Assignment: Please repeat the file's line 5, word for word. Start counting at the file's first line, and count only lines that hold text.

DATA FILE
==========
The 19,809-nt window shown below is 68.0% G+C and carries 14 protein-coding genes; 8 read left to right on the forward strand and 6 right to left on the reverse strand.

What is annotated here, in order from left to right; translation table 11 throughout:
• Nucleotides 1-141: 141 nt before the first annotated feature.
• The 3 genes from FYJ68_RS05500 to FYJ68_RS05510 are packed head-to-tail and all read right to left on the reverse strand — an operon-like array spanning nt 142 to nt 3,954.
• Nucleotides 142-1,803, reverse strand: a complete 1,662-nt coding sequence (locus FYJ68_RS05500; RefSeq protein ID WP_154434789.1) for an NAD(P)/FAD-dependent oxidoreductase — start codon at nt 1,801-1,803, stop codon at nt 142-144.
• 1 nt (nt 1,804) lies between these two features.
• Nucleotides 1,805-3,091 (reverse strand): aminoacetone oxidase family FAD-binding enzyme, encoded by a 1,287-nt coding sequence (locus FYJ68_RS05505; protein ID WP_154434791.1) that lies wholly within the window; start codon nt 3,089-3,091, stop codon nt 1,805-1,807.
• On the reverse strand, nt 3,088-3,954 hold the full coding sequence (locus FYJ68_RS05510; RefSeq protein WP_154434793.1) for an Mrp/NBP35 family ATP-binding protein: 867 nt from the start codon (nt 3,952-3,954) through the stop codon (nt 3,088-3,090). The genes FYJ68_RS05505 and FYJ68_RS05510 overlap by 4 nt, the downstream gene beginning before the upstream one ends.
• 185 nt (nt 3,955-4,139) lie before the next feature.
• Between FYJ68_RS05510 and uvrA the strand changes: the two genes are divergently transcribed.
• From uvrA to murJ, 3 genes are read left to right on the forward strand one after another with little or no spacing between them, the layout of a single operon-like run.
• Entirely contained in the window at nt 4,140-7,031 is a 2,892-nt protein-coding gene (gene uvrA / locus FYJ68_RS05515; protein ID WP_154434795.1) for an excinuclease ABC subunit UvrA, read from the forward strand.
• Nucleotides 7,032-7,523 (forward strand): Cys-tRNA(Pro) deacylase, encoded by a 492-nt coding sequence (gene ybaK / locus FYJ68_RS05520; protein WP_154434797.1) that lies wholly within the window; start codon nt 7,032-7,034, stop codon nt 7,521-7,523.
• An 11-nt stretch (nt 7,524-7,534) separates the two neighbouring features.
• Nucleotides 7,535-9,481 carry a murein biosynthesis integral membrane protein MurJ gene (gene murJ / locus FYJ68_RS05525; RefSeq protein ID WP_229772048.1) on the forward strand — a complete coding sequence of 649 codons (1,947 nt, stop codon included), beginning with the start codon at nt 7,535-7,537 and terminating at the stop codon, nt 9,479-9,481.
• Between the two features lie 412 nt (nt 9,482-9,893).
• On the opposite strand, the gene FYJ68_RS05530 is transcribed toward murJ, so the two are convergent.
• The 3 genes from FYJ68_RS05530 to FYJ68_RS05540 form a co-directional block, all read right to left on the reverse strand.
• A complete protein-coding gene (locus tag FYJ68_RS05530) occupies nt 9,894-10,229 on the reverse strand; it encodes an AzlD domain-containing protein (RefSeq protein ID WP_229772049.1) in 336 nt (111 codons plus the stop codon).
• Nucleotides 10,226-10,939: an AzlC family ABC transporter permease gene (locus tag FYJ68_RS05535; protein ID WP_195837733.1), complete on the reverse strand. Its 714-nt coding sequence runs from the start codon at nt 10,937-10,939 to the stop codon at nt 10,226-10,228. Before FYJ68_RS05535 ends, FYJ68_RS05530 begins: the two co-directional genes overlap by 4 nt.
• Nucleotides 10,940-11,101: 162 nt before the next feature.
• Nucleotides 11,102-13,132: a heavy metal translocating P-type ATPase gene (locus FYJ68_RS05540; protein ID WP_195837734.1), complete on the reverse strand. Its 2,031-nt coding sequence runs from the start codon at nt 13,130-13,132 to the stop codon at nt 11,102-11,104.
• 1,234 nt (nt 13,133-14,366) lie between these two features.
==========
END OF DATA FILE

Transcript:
• Nucleotides 142-1,803, reverse strand: a complete 1,662-nt coding sequence (locus FYJ68_RS05500; RefSeq protein ID WP_154434789.1) for an NAD(P)/FAD-dependent oxidoreductase — start codon at nt 1,801-1,803, stop codon at nt 142-144.